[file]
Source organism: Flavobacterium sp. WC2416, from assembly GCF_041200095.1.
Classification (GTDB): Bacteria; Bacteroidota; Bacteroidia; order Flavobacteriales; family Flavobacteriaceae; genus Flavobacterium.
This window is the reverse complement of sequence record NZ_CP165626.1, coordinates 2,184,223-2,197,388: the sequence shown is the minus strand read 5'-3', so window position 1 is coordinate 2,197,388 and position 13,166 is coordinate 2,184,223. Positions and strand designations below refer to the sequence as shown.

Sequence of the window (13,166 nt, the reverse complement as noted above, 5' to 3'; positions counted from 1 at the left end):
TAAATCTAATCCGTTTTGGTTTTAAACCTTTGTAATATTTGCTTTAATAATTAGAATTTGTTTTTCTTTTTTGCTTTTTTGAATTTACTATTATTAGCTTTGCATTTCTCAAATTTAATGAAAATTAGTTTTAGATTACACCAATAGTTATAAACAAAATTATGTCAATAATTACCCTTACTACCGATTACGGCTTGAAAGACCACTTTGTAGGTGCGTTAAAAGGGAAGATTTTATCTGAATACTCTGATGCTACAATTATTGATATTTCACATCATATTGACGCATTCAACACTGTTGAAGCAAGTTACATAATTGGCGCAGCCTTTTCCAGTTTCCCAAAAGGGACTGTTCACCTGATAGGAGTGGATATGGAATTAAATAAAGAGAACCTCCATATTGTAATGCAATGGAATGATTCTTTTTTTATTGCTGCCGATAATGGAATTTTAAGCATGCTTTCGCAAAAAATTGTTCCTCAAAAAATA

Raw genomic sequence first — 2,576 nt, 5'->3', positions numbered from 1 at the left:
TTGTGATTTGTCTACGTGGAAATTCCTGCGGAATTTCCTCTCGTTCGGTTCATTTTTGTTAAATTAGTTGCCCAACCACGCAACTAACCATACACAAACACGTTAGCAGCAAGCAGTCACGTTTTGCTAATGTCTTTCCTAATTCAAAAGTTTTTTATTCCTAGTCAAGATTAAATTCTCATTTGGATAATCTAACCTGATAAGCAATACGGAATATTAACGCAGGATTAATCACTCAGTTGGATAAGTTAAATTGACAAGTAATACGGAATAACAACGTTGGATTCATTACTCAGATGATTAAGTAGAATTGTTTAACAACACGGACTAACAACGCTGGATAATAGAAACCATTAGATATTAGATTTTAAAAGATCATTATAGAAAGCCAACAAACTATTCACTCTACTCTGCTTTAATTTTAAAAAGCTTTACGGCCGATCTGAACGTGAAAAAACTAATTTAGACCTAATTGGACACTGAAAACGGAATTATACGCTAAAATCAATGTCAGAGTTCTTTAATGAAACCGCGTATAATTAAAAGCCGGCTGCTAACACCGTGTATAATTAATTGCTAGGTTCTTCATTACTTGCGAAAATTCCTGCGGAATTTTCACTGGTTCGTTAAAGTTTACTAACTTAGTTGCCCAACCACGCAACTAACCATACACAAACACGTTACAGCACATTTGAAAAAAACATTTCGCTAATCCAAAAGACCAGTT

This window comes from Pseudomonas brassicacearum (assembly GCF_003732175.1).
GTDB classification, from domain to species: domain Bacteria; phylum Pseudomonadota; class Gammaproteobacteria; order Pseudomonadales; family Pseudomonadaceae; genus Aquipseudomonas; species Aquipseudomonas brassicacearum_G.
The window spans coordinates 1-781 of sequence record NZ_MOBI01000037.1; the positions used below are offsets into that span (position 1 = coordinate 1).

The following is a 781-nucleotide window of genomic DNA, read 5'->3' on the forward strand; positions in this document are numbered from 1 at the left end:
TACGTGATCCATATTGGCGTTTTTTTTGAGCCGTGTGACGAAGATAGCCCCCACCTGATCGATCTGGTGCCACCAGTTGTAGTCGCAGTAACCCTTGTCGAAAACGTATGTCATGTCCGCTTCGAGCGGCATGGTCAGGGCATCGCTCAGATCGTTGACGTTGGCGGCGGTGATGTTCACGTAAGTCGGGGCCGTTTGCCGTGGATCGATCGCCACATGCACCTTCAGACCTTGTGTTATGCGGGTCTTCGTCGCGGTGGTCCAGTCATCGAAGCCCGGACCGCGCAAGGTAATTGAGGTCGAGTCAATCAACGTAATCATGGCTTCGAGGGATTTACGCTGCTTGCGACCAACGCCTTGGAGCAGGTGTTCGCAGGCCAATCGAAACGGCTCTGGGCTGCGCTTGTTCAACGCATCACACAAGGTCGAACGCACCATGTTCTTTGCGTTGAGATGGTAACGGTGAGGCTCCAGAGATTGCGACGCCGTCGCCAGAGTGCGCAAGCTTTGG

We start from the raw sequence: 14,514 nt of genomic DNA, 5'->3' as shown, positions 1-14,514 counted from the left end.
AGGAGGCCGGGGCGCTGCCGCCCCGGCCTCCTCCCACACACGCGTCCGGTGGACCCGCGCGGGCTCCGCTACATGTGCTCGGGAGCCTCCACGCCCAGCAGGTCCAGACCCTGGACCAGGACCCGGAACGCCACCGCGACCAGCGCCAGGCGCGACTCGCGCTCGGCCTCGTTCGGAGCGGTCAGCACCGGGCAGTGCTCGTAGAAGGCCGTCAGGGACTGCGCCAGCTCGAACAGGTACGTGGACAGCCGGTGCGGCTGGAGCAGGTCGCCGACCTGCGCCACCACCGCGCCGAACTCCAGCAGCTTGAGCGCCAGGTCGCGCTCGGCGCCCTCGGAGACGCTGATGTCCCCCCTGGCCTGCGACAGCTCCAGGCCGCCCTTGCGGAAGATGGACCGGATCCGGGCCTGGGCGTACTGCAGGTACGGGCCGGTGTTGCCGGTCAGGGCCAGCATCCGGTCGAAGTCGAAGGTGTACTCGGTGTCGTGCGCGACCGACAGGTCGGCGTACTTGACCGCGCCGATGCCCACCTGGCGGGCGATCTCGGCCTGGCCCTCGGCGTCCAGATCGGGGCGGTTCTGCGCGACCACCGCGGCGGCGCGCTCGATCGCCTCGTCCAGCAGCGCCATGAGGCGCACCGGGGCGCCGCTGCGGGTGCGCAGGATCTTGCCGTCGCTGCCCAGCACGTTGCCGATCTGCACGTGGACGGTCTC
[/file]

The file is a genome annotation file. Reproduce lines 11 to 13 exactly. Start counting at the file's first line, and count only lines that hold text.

The following is a 781-nucleotide window of genomic DNA, read 5'->3' on the forward strand; positions in this document are numbered from 1 at the left end:
TACGTGATCCATATTGGCGTTTTTTTTGAGCCGTGTGACGAAGATAGCCCCCACCTGATCGATCTGGTGCCACCAGTTGTAGTCGCAGTAACCCTTGTCGAAAACGTATGTCATGTCCGCTTCGAGCGGCATGGTCAGGGCATCGCTCAGATCGTTGACGTTGGCGGCGGTGATGTTCACGTAAGTCGGGGCCGTTTGCCGTGGATCGATCGCCACATGCACCTTCAGACCTTGTGTTATGCGGGTCTTCGTCGCGGTGGTCCAGTCATCGAAGCCCGGACCGCGCAAGGTAATTGAGGTCGAGTCAATCAACGTAATCATGGCTTCGAGGGATTTACGCTGCTTGCGACCAACGCCTTGGAGCAGGTGTTCGCAGGCCAATCGAAACGGCTCTGGGCTGCGCTTGTTCAACGCATCACACAAGGTCGAACGCACCATGTTCTTTGCGTTGAGATGGTAACGGTGAGGCTCCAGAGATTGCGACGCCGTCGCCAGAGTGCGCAAGCTTTGG

We start from the raw sequence: 14,514 nt of genomic DNA, 5'->3' as shown, positions 1-14,514 counted from the left end.